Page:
Net international migration to New Zealand
By select country of citizenship, 2022, thousands of people
|Country of citizenship||
Net number of migrant movements
The 12-16 month rule is a way of defining passengers based on border movements.
A traveller who did not live here previously is considered a long-term migrant arrival if they have spent 12 of the following 16 months in New Zealand. A traveller who previously lived in New Zealand, but who spent 12 of the next 16 months out of New Zealand is classified as a long-term migrant departure.
Net migration: long-term arrivals minus long-term departures.
From early 2022, some governments, including New Zealand, relaxed these restrictions, allowing more people to cross their borders. From 1 August 2022, New Zealand’s border opened to all visitors and international students.
Since January 2020, governments have imposed international travel restrictions in multiple countries, due to the spread of COVID-19 around the world. In March 2020, the New Zealand government introduced further measures to protect New Zealanders from the COVID-19 virus, effectively limiting travel to New Zealand and travel within New Zealand.
For more information
Limitations of the data
With this new approach it takes 17 months before final migration estimates are available. To produce timely results, Stats NZ use a statistical model to produce provisional migration estimates. Statistics produced using these provisional estimates have uncertainty for 16 months; after this time the classification of all border crossings can be finalised.
Changes to data collection/processing
Previous to May 2017 international migration data was reported based on departure cards. A change to an outcomes based measure of migration (which uses passport data to link arrivals and departures and accurately measure how long people spend in, or out of, New Zealand after their initial border crossing. To classify a border crossing as a migrant movement, we need to observe up to 16 months of travel history.) has enabled the removal of the departure card when travelling out of New Zealand.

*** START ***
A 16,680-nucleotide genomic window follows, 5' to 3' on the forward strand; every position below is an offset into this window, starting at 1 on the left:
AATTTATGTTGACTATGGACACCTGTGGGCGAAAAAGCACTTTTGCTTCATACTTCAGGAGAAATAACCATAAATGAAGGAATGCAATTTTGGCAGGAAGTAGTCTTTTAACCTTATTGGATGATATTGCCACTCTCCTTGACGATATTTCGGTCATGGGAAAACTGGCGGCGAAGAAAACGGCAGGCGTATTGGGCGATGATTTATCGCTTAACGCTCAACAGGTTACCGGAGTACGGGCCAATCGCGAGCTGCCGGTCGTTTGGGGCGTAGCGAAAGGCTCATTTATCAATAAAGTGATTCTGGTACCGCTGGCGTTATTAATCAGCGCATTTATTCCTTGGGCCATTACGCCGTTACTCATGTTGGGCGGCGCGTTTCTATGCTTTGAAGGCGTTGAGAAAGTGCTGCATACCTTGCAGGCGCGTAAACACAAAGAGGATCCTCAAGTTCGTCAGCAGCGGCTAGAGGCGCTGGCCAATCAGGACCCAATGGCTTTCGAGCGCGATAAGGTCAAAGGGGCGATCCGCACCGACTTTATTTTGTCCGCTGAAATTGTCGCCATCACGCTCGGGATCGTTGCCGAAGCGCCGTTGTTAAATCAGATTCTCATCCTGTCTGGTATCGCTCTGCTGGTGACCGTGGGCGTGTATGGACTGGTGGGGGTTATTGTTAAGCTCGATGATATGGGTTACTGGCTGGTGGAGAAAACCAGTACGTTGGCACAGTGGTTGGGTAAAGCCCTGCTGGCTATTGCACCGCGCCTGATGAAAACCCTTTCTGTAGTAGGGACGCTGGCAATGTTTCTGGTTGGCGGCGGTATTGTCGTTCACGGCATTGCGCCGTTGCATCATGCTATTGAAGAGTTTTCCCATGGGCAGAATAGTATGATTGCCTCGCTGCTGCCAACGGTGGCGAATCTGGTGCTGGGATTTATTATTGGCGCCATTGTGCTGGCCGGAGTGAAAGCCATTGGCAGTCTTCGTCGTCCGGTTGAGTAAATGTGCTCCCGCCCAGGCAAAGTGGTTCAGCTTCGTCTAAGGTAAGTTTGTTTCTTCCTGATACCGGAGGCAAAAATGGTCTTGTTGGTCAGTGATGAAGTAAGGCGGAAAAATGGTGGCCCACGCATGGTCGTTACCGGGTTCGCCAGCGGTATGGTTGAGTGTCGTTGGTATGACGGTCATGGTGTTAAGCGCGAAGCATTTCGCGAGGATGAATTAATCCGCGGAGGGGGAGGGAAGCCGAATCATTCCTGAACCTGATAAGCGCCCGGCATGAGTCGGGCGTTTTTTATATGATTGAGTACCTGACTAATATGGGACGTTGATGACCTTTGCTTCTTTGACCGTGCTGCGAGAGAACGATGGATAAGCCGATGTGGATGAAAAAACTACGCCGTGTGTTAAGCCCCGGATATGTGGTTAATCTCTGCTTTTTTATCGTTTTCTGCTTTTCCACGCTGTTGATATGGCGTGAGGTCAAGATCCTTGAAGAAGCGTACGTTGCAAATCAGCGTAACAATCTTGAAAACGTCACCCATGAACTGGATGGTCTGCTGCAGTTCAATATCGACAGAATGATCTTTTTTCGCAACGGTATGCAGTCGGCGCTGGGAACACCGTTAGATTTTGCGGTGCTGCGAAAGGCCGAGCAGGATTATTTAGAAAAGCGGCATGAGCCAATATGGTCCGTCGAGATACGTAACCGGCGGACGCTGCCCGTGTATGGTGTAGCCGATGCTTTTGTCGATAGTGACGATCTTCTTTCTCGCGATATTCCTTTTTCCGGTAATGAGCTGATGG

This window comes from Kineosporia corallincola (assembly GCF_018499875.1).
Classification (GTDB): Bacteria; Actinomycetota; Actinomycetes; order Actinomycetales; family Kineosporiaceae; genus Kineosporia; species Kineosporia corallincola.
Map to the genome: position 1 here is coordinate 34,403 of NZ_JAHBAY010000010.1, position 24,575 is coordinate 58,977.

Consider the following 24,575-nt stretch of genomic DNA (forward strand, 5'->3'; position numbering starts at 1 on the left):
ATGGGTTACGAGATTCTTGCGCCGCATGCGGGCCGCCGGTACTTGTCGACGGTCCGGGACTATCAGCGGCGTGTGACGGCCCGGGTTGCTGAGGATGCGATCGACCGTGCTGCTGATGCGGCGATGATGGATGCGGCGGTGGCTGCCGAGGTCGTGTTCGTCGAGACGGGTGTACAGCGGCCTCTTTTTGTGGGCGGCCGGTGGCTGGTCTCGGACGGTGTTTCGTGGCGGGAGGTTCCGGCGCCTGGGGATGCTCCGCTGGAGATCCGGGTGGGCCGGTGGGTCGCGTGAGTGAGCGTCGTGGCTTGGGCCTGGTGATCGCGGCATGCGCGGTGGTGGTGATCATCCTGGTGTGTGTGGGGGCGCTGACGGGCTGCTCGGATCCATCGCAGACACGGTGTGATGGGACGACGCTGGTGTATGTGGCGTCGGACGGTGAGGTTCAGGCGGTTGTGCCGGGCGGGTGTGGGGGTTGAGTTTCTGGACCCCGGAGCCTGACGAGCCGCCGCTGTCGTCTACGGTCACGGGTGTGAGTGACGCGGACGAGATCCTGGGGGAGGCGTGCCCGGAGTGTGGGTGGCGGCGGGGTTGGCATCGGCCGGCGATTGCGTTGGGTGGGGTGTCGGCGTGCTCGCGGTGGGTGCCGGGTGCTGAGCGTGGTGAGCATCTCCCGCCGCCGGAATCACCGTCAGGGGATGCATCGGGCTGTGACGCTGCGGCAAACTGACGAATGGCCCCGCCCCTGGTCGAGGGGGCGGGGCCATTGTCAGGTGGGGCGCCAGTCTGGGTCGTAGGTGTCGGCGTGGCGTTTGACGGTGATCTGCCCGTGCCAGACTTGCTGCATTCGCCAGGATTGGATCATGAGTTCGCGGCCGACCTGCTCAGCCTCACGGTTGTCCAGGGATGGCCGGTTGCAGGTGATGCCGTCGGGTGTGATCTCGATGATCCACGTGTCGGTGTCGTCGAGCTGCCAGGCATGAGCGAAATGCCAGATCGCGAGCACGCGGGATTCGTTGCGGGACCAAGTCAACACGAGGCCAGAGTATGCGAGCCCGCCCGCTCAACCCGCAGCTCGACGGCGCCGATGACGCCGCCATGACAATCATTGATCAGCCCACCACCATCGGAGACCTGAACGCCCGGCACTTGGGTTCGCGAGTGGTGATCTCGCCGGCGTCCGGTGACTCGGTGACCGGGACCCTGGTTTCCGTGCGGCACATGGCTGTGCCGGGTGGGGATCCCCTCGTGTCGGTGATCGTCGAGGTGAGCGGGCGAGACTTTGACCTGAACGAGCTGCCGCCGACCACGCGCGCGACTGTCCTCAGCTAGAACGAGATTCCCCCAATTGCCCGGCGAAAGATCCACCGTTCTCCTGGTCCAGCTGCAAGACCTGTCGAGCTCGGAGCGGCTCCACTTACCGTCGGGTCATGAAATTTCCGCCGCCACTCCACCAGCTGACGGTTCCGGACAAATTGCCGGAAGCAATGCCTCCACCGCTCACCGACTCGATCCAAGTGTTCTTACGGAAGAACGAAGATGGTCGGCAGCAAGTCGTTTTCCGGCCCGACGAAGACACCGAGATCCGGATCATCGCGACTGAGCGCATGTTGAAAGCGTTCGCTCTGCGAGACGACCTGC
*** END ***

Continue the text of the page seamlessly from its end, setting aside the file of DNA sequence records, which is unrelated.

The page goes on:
The previous migration measure (permanent and long-term (PLT) migration) was estimated from travellers’ statements on arrival or departure cards – based on how long they intended to stay in New Zealand (or be away). This intentions-based measure was timely; however, traveller behaviour was not always consistent with the stated intentions at their border crossing. This may be due to: circumstances changing, misunderstanding the questions on the traveller cards and incorrectly reporting their intentions, or deciding to extend their visa or stay/absence.
The outcomes-based measure is estimated from the actual travel histories of people travelling in and out of New Zealand. This provides a more accurate measure of migration – whether they are a migrant is based on their actual movements.
Data provided by
International Migration: Estimated migration by direction and country of citizenship, 12/16-month rule (Annual-Dec) December 2022
How to find the data
At link provided select: Tourism > International Travel and Migration - ITM > Estimated migration by direction and country of citizenship, 12/16-month rule (Annual-Dec).
All variables were selected to create this dataset.
Import & extraction details
From the dataset International Migration: Estimated migration by direction and country of citizenship, 12/16-month rule (Annual-Dec) December 2022, this data was extracted:
- Rows: 5-26
- Columns: 2-1,105
- Provided: 12,144 data points
Dataset originally released on:
February 16, 2023
About this dataset
International migration statistics give the latest outcomes-based measure of migration, which includes estimates of migrants entering or leaving New Zealand.
Purpose of collection
To measure changes in New Zealand resident status based on actual border movements.
Method of collection/Data provider
International Migration statistics are based on electronic arrival and departure records for each passenger supplied to Stats NZ by the New Zealand Customs Service. These electronic records include flight and passport details, such as date of travel, date of birth, sex, and country of citizenship.